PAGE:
breaking & entering

Mar 25, 2022


That might seem a strange title for a reflection for the feast of the Annunciation, breaking and entering, but I think it’s apt.

Here’s why.

A couple of thousand years ago, a young Jewish woman was going about her normal morning routines, perhaps with a mixture of house and garden work, chatting with parents and neighbours, aware of the local drought, the sickness of a neighbour and annoyed by the neighbourhood’s lack of sleep caused by the Romans’ noisy party the night before, when God broke into her routine and entered her life in a new and powerful way.

That theme of breaking in is often troubling. Think of the burglar who breaks into the home. In these days we are united with those who are suffering the breaking and entering of war with the Russian invasion of Ukraine.

Any kind of interruption is unsettling at least, and in the case of the tragedy of war, deeply troubling.

But note that Mary remembered in her troubled state that God was present and active: “Hail, full of grace! The Lord is with you.”

Pope Francis calls for us to pray with him today for Ukraine and Russia, to pray through the intercession of Mary Mother of God for peace. Francis begins this prayer of consecration:

“O Mary,
Mother of God and our Mother,
in this time of trial we turn to you.
As our Mother, you love us and know us:
no concern of our hearts is hidden from you.
Mother of mercy, how often we have experienced
your watchful care and your peaceful presence!
You never cease to guide us to Jesus,
the Prince of Peace.”

I’m happy that Mary’s immediate response at the Annunciation was to be troubled.

The messenger noticed Mary’s fear and reacted immediately with “Do not be afraid Mary,” and Mary would have  realised that she had no reason to fear because she had already found favour with God and was living with a desire to know what God was wanting of her and for her.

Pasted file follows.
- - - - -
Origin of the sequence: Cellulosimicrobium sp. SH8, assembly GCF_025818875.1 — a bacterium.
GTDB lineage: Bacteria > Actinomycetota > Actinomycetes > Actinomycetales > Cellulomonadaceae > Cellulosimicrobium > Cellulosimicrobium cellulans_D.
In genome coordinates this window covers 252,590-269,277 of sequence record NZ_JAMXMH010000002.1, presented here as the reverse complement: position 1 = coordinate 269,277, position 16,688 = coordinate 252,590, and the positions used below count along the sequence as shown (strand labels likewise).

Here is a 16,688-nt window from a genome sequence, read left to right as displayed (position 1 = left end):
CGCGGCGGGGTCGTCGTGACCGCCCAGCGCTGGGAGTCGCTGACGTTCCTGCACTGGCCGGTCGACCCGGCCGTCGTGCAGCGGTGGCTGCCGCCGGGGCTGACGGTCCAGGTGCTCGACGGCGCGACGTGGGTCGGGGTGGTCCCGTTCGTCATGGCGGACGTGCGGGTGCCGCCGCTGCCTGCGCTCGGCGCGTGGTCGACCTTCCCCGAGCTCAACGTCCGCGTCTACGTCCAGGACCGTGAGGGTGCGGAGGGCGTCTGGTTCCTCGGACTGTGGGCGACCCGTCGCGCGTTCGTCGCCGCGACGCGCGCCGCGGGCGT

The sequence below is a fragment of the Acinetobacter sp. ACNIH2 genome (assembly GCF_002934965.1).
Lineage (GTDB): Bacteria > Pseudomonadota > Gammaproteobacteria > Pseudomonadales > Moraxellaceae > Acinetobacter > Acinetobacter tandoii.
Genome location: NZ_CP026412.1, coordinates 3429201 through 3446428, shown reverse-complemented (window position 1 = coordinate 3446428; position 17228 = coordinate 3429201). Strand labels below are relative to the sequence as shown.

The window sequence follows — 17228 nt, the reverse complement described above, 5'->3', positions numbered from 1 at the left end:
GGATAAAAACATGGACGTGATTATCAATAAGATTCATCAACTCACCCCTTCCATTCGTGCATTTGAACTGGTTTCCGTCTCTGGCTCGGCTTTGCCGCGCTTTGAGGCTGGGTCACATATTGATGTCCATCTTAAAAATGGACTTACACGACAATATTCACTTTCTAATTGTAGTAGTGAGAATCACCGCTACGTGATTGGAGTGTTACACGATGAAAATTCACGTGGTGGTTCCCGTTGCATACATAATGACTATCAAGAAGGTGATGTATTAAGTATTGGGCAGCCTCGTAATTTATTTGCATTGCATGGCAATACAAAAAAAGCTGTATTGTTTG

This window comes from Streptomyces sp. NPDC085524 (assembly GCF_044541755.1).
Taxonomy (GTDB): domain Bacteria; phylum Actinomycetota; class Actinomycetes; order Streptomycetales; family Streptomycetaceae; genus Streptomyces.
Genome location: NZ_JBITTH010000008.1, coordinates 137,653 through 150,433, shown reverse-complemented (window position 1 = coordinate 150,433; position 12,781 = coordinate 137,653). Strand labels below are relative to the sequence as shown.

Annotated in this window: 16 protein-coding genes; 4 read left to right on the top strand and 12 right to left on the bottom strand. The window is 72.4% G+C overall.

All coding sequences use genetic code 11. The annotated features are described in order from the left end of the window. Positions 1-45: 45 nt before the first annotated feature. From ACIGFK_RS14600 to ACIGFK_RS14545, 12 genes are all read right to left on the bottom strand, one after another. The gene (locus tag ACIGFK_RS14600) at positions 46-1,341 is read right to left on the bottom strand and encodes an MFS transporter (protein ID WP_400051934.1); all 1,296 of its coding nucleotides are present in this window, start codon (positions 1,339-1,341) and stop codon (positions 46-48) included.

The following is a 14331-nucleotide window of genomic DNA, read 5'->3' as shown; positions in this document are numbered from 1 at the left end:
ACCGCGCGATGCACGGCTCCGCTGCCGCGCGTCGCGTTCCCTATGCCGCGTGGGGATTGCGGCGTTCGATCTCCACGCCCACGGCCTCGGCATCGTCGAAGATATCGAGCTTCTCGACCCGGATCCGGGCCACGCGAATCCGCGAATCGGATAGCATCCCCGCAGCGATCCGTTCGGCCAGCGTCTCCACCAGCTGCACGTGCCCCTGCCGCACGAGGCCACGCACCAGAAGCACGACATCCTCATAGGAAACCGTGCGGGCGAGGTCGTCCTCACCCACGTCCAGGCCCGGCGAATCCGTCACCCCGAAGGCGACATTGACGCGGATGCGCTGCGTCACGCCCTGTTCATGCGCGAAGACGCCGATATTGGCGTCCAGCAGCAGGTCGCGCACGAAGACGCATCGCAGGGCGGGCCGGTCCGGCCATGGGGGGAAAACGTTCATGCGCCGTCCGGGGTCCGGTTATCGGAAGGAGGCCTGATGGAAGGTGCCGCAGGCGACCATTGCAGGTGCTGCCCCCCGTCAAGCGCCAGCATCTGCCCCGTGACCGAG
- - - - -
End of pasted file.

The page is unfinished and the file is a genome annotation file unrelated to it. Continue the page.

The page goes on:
With her encounter with the angel, Mary’s life became an adult adventure of mature faith. In the midst of war and conflict mature faith is required, a faith expectant to encounter Jesus in the midst of conflict. Therefore we pray confident that (in the final words of the Annunciation account) that “Nothing is impossible for God.”

Pope Francis concludes today’s Prayer of Consecration with words that we might make our own as we pray for peace in our own hearts and in those we love, peace in our families and communities, in our country, and in our world:

Through your intercession,
may God’s mercy be poured out on the earth
and the gentle rhythm of peace return to mark our days.
Our Lady of the “Fiat”,
on whom the Holy Spirit descended,
restore among us the harmony that comes from God.
May you, our “living fountain of hope”,
water the dryness of our hearts.
In your womb Jesus took flesh;
help us to foster the growth of communion.
You once trod the streets of our world;
lead us now on the paths of peace.

Complete text of the Prayer of Consecration at this link.

Image above: Henry Ossawa Tanner.




  1. Sincere thanks for this beautiful reflection and attached links. Most grateful to you for these. God bless and may our humble sincere prayers join those of Pope Francis and the whole world on this very special and momentous Feast Day.

  2. I have always liked this painting of the annunciation, Mary’s intenses gaze at the angel, the hanging fabric wall dividers, and the angel so brilliantly depicted.


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